Guest: So that is the different one, which is not a common one but it was okay, it was easy to do and business side was happy, we helped them.
Interviewer: So the business side was happy, you helped them, that gets into what does this person do with his or her day once we have kind of made that day better with automation. So can you speak to that the person at that desk that was busy printing for three to five hours, whatever, whatever, I don’t know how detailed and how specific you can get with one person but how has that department or maybe even person improved what they do for the city?
Guest: Most of the places where we have deployed robots or digital colleagues as I call them.
Guest: They didn’t have resources to do all the tasks they had to do so they worked overtime or they actually something they didn’t do, now they can manage to do with less hours and do a better quality of work, so at the moment we haven’t looked in, we haven’t seen okay we have fired 15 people or 200 people, I think in not so distant future, we will be seeing that we are cutting down jobs, but most of it I think that we are actually as a shared service center or somewhere else in the City of Copenhagen we actually just do more with the same amount of people. We free resources to do more complex things because I am not saying that this is public sector, a big McKenzie report says that in Denmark, 27% of public tasks known today can or will be automated 27%, some other industries are looking into 80%, we are not doing that, so and demand is still increasing on, let’s move our spending from cold hands we call them, administrative jobs over to nursery, nursing schools and all that so we are not in the same business as private sector because we don’t have any shareholders, we have voters and we have politicians and they rather spend one million Danish Kroners on better education than one million on us being ten people more doing letters of resignation.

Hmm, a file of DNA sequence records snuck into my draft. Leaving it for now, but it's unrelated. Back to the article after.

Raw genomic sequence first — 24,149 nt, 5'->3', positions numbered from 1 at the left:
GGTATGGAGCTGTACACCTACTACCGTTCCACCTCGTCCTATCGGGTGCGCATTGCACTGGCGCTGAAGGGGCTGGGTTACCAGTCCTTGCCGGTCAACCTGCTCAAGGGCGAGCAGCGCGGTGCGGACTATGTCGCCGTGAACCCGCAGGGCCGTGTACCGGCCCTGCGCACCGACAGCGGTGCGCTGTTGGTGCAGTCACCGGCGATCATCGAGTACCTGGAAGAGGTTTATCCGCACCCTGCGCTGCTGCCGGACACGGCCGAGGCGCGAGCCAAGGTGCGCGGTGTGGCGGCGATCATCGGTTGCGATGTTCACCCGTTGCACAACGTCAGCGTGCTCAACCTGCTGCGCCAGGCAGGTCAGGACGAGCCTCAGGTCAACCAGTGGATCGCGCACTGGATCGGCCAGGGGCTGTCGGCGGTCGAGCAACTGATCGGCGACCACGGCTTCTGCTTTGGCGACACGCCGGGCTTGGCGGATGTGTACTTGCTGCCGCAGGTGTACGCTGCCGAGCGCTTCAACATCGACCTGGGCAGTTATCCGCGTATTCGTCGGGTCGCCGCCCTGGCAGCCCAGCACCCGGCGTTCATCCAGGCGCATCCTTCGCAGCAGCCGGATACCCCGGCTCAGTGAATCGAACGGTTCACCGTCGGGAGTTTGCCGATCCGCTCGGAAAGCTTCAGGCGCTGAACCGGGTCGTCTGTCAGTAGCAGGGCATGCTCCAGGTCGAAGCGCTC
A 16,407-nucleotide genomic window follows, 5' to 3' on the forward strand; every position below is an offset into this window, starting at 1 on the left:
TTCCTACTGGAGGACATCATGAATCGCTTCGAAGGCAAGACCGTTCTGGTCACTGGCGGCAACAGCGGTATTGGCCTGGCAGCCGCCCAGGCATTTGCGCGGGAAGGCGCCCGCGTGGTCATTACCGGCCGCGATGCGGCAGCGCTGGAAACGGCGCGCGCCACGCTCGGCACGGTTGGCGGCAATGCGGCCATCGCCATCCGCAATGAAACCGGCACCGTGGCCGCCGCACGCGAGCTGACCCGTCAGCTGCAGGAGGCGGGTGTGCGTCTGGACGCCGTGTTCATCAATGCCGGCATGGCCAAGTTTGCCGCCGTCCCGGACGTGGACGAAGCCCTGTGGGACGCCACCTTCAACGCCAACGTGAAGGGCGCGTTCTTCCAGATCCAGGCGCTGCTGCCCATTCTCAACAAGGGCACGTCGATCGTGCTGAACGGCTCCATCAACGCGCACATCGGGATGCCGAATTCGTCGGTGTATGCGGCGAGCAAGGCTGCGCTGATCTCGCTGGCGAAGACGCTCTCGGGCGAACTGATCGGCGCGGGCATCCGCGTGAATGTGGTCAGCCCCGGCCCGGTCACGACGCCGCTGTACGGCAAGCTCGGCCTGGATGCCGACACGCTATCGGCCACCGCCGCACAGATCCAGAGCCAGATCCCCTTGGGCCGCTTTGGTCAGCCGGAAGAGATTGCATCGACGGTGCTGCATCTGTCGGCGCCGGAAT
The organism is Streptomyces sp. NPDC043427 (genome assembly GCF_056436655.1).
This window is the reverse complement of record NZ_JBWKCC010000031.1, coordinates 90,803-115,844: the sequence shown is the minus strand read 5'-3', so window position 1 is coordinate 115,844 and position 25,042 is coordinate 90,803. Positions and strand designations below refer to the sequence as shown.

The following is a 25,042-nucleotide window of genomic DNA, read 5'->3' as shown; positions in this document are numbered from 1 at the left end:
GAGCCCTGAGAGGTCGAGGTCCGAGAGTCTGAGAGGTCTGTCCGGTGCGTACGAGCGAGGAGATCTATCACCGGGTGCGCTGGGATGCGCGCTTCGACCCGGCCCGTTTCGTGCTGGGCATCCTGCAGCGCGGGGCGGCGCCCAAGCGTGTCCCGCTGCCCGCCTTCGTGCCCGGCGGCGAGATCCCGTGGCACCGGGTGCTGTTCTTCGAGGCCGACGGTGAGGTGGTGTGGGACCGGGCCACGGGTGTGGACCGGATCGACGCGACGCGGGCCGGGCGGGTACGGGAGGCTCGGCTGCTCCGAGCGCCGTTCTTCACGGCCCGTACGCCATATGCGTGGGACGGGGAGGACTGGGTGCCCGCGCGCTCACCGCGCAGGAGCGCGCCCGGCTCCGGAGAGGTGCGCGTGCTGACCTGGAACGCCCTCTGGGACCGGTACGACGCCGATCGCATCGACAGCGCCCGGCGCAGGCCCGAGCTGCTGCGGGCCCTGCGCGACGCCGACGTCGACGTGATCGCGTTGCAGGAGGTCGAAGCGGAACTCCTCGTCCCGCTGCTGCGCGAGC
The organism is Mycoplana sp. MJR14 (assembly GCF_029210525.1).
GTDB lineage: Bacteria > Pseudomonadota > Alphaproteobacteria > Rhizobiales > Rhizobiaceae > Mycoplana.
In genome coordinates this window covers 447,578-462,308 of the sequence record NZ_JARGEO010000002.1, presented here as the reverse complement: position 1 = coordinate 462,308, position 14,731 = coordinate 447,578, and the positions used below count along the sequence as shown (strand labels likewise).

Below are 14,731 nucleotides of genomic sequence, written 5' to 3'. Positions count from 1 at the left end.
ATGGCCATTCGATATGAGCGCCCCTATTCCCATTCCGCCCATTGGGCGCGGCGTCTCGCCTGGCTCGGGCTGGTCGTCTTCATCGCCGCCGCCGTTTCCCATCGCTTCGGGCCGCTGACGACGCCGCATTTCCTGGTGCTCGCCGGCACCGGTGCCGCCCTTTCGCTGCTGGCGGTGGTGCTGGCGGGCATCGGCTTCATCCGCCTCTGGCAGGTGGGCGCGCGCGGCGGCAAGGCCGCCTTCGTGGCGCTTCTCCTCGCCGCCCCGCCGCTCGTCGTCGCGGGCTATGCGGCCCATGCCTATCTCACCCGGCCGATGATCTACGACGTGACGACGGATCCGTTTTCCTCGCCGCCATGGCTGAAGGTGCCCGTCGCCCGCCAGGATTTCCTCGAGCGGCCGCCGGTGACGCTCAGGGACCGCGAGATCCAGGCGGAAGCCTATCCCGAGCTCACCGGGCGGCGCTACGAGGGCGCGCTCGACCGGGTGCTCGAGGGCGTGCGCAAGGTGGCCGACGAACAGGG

Interviewer: Sure certainly, however, you did mention what you do the same way the one thing that you attack that the private sector attacks is productivity, right so you have a certain number of people and you just explained how you are increasing the productivity of the folks that you do have and this is something that voters and shareholders both care about right so speak to them. As far as an increase in productivity, one example is printing, what’s another example where you have increased productivity through the implementation of RPA?
Guest: Another one was in our finance department where we used to robot to go in and get out information so the controller could do their job. Before the robot they had to find all these data themselves so the robot doesn’t do an exact job, it just prepares. The robot finds all the ingredients so the chef can make the perfect dish. They only have a couple of days, five six days to do this job and before the robot, they tend to do, you spend the first two days collecting data, now the data is served to them the morning of the first day, so they actually got two more days to ensure the right quality of their job or their work instead of only having three so they now get… they deliver better quality because they have more time without changing any process, just being able to get your ingredients or your numbers faster so that is quality to them.
Interviewer: Better quality for you, better quality for voters as we mentioned right…